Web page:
Aside from our view, I really enjoyed the show. It was powerful and moving. It did get a late start, but I think that is forgiven for an opening night performance. Viola Davis was the celebrity narrator, and I am a big fan of her performance in “The Help.” I think she did a great job conveying the emotion of the story along with her co-narrator. Again, there were a couple of miscues, but it was the first real performance. This was not a special edition of Festival of the Lion King, it was something entirely different celebrating the movie The Lion King and the story it tells on its 20th Anniversary. The performance intertwines scenes from the movie, live narration/storytelling, dancing, music and song. It was well choreographed, and, as I said, powerful. If you are a fan of the Lion King you would definitely enjoy this.
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After the show ended (it lasted approximately 55 minutes), the audience exited and moved around the the Harambe Village area for the street party. There were buffet lines set up in various places outside, along with inside the Tusker House Restaurant. This is where it became a little confusing to me, as there were masses of people clumped around some buffet tables and I wasn’t sure where to line up (and there weren’t many cast members or signs to help in the dark outside). In Tusker House they had all of the food selections including dessert all in one place, but outside there were stations where some had a few menu items and others had different things. We waited in a fairly long line in Tusker House to get all of the food we wanted to sample. The same drinks were offered in various locations during the street party. The full food menu was:
- Watercress, Melon, Feta and Berry Balsamic Onion Salad
- Kachumbari Salad
- Roasted Beetroot Salad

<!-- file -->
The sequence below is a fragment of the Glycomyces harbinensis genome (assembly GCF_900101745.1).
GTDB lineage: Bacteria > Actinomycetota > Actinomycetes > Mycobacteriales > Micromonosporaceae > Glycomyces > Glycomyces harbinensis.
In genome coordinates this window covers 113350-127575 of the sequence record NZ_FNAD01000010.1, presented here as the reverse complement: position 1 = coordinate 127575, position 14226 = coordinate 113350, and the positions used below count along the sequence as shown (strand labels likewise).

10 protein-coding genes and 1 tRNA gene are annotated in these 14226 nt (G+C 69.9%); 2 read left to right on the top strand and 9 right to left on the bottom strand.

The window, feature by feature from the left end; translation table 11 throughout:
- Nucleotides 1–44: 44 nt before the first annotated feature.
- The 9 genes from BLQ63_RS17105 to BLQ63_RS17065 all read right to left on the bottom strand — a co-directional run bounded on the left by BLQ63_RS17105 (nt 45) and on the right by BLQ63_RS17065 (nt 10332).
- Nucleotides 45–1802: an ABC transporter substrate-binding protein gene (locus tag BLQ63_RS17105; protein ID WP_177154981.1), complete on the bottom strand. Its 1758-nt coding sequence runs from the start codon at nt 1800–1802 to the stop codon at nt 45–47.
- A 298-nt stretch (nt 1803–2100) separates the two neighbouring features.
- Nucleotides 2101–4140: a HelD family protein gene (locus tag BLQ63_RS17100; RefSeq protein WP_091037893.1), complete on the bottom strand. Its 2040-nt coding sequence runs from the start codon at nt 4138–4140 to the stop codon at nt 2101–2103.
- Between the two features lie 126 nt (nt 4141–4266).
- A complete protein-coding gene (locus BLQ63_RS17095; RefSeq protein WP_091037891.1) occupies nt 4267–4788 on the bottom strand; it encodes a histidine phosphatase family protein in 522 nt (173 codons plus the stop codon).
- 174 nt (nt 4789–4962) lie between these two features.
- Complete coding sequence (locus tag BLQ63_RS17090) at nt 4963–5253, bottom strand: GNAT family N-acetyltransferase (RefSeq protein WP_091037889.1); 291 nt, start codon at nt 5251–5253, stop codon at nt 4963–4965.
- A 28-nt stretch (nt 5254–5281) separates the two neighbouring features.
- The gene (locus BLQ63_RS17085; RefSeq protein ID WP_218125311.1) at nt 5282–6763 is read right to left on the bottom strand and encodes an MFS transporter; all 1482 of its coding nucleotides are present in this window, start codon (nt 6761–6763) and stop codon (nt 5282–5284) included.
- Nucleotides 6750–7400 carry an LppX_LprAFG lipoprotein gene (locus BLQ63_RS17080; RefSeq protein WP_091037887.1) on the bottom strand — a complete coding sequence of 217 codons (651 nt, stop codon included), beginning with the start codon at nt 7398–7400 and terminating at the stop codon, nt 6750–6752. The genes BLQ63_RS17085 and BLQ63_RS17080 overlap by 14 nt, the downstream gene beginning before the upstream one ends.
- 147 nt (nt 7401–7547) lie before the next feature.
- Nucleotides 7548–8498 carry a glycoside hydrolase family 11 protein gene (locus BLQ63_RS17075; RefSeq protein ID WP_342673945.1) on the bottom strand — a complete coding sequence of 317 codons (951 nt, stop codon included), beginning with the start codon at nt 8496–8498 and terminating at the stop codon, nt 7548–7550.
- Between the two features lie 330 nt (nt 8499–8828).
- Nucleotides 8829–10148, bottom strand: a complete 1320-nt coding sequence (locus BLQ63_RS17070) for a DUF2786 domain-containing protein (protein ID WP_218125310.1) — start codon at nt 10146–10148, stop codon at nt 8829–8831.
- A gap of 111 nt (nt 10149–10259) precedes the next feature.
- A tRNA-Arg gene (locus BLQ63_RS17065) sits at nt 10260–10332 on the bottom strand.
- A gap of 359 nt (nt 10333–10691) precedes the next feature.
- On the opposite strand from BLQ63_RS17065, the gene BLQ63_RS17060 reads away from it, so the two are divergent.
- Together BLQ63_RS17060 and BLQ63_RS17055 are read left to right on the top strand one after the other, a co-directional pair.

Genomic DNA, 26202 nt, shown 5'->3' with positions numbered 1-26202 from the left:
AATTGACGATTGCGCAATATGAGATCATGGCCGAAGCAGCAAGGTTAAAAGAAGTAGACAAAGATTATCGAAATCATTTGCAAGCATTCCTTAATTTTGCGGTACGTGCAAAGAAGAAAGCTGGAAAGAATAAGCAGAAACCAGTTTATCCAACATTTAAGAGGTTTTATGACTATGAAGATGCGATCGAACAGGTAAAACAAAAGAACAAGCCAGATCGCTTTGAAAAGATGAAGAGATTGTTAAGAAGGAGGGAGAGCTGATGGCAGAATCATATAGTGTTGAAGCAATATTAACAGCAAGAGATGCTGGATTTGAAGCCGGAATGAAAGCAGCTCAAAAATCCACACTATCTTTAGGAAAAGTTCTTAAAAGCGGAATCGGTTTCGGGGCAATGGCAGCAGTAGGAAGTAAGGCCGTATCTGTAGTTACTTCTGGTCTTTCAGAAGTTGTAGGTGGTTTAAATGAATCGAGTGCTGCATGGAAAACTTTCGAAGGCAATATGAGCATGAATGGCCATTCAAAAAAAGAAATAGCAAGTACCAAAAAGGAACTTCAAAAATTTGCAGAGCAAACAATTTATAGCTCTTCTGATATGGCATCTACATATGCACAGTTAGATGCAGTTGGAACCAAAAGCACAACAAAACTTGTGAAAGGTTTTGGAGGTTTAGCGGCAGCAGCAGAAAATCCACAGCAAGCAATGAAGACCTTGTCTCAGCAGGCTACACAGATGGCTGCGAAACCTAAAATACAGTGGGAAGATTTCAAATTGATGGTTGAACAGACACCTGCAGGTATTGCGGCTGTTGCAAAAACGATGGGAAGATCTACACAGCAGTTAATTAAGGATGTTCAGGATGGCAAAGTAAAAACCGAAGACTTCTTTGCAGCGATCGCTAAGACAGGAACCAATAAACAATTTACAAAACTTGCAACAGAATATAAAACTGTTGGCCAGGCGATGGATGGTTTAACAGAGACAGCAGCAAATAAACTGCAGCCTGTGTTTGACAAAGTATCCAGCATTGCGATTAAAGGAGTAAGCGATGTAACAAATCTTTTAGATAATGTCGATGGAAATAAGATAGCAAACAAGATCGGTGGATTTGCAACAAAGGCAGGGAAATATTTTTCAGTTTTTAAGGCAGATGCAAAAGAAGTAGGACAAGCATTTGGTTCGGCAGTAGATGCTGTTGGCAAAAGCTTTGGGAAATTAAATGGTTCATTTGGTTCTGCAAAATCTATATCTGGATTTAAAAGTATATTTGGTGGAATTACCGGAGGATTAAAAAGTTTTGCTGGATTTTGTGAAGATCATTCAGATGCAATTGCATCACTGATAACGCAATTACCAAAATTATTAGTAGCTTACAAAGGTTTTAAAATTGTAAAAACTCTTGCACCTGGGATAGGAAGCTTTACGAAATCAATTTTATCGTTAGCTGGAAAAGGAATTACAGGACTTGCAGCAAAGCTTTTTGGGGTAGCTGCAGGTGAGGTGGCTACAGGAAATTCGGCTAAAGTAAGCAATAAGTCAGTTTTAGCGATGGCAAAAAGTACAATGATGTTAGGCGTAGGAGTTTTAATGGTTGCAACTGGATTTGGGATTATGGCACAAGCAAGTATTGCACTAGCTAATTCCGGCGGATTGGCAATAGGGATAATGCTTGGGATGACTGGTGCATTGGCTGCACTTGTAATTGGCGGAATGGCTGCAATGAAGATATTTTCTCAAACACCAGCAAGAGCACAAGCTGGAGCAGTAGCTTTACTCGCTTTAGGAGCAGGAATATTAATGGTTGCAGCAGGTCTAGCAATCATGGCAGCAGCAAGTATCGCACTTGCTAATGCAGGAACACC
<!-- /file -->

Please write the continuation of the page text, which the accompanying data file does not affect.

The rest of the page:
- Creamy Mac & Cheese (unfortunately not the Jiko version)
- Spicy Vegetable Samosa
- Slow Roasted Chicken Legs
- Traditional Naan, Onion Kulcha, and Papadum Breads
- Dips: Roasted Pepper Hummus, Raita, and Garlic-Ginger Pickle
- Mango, Radish, Lime and Mustard Seed Salad
- Watermelon, Cucumber and Fennel Salad
- Coriander Chutney Roasted Potatoes
- Seared Corvina Fillet with Curry
- Seared Lamb Chops with Tamarind Pomegranate Sauce (and you could watch them sear them on an outside cooking table)
- Fork Tender Peri BBQ Pork and Vegetarian Eggplant Tikka Masala Curry
- Butter Chicken Thighs and Vegetarian Heirloom Legume Wat
- Golden Pineapple with Toasted Coconut
- Apple slices with Amarula Caramel Sauce
- Ripe Melon with Minted Lime Yogurt Dip
- Rice Pudding with Dried Fruit Compote and Pistachio Gremolata
- Caramel Salted Tanzania Chocolate Kenyan Coffee Bite
- Chai Cream with Zebra Stripes
- Assorted Ice Cream Novelty Bars
We filled our plates to sample a little bit of everything. All of the food was served fresh and hot. And although my tastes are not very adventurous, I found several things I liked. Perhaps due to the time of night we were eating (since the show started late), I enjoyed the dessert offerings most of all. The Caramel Salted Chocolate bite was delicious, and between my son and I, I think we ate 5 of the small cups of Chai Cream—yum! The Pineapple with Toasted Coconut was a very nice, light treat too. Tables were available outside throughout Harambe or inside Tusker House to enjoy the all-you-care-to-eat offerings.